Eric Vicens, Class of 2001
Eric Vicens’s parents enrolled him at St. Robert Bellarmine with hopes that he would be given a quality education and safe environment to grow in mind, body, and spirit. Eric is now a social worker in Chicago supporting people in need facing crisis and overcoming some of life’s most difficult challenges. After graduating from SRB in 2001, Eric attended his first high school choice, St. Patrick High School. Eric flourished as a student while also involved in athletics, the literature magazine, and the Eucharistic ministry team. Eric would go on to his first choice college, DePaul University. At DePaul, Eric continued to succeed in the classroom, started a chapter of the St. Vincent de Paul Society, dedicated time to community service, participated in service immersion trips, and was active in various organizations across campus. Following graduation in 2009, Eric committed to a one-year faith based service year at Mercy Home for Boys and Girls. Led by St. Robert’s very own, Father Scott Donahue, Mercy Home provides kids in crisis with the support and guidance they need to realize their potential and make positive decisions. After his service year, Eric was hired at Mercy Home to continue his work with the children. In 2014, Eric got his Master of Social Work (MSW) degree at the University of Illinois at Chicago (UIC), then did a year of service with Rostro de Cristo (RDC) in Durán, Ecuador. RDC provides people an experience to encounter Christ by helping the poor of Ecuador. In August 2015, Eric returned from Ecuador and has reconnected with SRB. Here are some of his reflections on SRB’s impact on his life, recent work, and where he’s headed next.
What do you remember of your time at SRB?
When I think back on my time at St. Roberts, I am filled with rich memories of walking the hallways to my locker, sitting in Sister Ann’s class, playing on slippery gym floors, and trying to figure out who I was. I had transferred to SRB in 6th grade from a smaller private school and was unsure of what I was getting into. I quickly made friends who were very welcoming and invited me into their circle. The teachers were tough and challenged me to work to my potential. Coaches and teachers helped build self-confidence as I continuously learned about not only my abilities but also my potential. I remember questioning… “Do I fit in? Can I be good at this? Am I smart enough?” I quickly learned the answer was YES.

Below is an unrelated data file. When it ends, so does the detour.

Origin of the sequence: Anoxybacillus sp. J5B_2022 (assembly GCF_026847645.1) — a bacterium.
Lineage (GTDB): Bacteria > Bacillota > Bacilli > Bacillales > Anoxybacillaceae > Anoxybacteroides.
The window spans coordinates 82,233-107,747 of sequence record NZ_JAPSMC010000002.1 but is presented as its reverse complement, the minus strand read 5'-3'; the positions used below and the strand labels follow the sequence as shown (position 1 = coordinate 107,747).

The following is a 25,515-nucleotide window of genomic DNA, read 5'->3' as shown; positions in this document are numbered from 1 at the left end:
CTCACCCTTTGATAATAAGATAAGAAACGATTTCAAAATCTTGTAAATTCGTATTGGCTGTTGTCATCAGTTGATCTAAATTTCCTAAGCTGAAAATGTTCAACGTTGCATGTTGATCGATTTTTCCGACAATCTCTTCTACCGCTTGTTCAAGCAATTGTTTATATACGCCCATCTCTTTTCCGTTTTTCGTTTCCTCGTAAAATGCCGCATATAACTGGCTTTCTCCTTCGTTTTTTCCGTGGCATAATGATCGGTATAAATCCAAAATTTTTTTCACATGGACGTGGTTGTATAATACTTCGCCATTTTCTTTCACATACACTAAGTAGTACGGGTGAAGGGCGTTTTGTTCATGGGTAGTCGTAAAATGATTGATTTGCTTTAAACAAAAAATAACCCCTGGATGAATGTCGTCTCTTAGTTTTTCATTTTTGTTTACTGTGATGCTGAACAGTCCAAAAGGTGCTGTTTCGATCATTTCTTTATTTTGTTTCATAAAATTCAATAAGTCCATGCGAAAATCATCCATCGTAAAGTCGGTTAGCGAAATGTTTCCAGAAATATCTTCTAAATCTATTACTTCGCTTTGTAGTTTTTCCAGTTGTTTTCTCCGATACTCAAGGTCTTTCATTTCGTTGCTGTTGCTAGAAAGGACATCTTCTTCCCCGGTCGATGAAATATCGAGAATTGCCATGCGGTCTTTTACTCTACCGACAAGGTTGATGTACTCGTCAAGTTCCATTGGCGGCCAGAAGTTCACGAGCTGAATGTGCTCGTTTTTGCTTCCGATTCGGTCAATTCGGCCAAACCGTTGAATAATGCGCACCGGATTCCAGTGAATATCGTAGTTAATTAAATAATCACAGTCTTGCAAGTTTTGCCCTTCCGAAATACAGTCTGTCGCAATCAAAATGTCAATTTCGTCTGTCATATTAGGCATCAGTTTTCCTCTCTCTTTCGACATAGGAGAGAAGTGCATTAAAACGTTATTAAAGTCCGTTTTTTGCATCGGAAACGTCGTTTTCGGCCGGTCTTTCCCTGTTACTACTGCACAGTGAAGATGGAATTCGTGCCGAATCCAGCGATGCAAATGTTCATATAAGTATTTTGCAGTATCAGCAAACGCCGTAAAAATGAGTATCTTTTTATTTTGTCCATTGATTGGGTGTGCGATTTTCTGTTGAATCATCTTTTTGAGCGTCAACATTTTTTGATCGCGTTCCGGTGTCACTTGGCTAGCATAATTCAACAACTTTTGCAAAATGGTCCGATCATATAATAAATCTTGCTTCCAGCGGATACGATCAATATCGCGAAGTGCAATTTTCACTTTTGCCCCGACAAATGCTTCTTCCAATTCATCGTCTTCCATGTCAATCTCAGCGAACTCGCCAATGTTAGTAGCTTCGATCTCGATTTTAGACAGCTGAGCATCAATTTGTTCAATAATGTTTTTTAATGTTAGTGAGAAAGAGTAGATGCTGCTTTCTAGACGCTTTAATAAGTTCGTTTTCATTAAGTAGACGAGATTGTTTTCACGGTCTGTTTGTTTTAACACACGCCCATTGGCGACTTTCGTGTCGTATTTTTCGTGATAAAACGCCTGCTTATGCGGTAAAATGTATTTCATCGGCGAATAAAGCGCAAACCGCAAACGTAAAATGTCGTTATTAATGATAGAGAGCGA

How do SRB values still live within you today?
SRB has positively impacted me in many ways. The importance of quality education and hard work are still ingrained in me. A learning spirit has always been a part of my upbringing and was only enhanced with my time at SRB. I excelled academically all my life and I’m always looking for opportunities to learn more both personally and professionally. I’m learning Spanish and currently working towards my social work license. Over the years my thoughts on education have changed. I now see how education can lift someone’s spirits and fight global poverty. I’ve realized how lucky I am to have access to education that others in the world equally deserve. No one can take that away from me no matter what hard times I may fall upon in life. I will always have my degrees, knowledge, and an opportunity to make the world a better place. SRB held me to high academic standards and as a result, I am a better person.
How does it feel when you return to SRB?
When I return to SRB, I’m pleasantly surprised and hopeful for the future. For a while, I was very worried about the future of SRB and if it would be shut down. However, over the last few years I have seen SRB doing some amazing things that makes me believe in its long-term longevity. I was able to support the Harvest Gala by volunteering and observed a radiant crowed excited to support SRB. A lively preschool, increased social media presence, and teen club are amongst the many things that inspire. I am looking forward to see how SRB grows and hope that one day, I may send my own children there.
What about SRB has left the strongest mark?
Sister Ann was one of my teachers and without a doubt has made the strongest and longest lasting mark on my life. Its true when they say, people may not remember what you did but will always remember how you made them feel. Sister Ann believed in me as a student and as a person. She always encouraged me to do my best and helped me believe in myself. I was worried how I fit in at a new school, and she made me feel welcome by a warm smile and genuine interest. To this day, I like to stay connected with her. Nothing has changed—she is still the beautiful radiant person she has always been!
What are your future aspirations?
Inspired by Sister Ann, I will continue to dedicate myself to help and support others by not only my career choices but also my relationships with others. I will continue to nurture my learning spirit, count and share my blessings, and find ways to inspire young people as SRB did for me.